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Looking to the west I could see the green scar across the desert that is the Rio Grande River Valley out in the distance:

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Looking far to the north I could also make out the spectacular peaks of the Organ Mountains:

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I continued on with my hike along the base of the mountains and eventually came upon a fence line:

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I have no idea what this fence line represents but I think it may just be an old fence that remains from a now discontinued cattle ranch:

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As I continued down the trail

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After about two hours of walking I finally came the trail that leads to the base of Anthony’s Nose:

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This trail leads into a valley with steep rocky walls:

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The trail eventually turns into an arroyo that becomes increasingly difficult to climb up due to the large boulders and thick brush:

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Due to the difficulty of hiking up the arroyo I decided to try and go cross country up the steep rocky sides of the mountain:

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As I ascended up the mountain the summit of Anthony’s Nose was a constant presence in front of me:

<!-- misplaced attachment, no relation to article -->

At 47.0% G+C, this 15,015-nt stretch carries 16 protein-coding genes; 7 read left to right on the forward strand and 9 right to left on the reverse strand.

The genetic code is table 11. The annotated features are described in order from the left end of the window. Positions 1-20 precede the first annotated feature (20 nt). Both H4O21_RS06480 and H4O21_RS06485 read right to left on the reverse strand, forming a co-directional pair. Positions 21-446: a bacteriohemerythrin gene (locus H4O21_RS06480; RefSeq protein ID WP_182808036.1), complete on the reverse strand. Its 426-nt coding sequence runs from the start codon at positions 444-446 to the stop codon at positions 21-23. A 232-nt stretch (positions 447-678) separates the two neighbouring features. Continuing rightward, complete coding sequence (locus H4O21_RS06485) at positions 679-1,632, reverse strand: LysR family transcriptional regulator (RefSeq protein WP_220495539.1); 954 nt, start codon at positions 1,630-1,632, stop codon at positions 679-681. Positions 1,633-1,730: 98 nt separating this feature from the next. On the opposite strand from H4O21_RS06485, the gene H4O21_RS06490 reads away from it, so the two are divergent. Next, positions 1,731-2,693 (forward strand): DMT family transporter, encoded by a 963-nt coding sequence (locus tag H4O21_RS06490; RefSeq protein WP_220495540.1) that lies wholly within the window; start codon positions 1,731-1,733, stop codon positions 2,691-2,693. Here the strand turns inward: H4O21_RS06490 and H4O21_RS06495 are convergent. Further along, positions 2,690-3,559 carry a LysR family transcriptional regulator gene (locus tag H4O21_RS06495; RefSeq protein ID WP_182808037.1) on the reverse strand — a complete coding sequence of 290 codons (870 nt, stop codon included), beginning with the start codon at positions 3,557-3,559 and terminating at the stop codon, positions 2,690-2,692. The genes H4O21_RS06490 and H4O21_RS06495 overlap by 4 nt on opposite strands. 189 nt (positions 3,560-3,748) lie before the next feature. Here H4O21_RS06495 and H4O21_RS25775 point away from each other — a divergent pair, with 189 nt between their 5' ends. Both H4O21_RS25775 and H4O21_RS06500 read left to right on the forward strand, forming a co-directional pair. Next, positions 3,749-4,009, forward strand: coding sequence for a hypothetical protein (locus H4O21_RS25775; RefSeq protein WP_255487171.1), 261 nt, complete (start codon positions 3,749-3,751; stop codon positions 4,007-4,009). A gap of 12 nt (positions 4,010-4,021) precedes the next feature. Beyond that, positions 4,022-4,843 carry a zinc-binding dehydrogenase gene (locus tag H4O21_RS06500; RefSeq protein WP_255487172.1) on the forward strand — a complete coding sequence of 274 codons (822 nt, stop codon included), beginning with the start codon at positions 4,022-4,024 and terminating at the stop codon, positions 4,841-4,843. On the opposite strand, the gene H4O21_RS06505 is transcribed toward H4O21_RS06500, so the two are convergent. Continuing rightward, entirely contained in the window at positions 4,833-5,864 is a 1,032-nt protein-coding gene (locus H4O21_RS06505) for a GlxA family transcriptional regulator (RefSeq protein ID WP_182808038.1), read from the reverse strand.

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The more I ascended up the mountain the better and better the views towards the west became:

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My ascent up the mountain even cross country was increasingly difficult because of the thick brush I had to work my way through:

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Due to the heat and difficulty of the hike I went through all the water I had brought with me and I wasn’t yet to the top of the mountain.  I had to turn around knowing that I had about a two hour hike to get back to the picnic area where I was parked.  I would have to bring much more water with me the next time I try to climb this peak as well as hike during a cooler time period than the early fall.  So I turned around and headed back down the mountain.  On the way down I noticed what look a old mine of some kind:

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It looks like a coal seam that was being mined at one time from this location: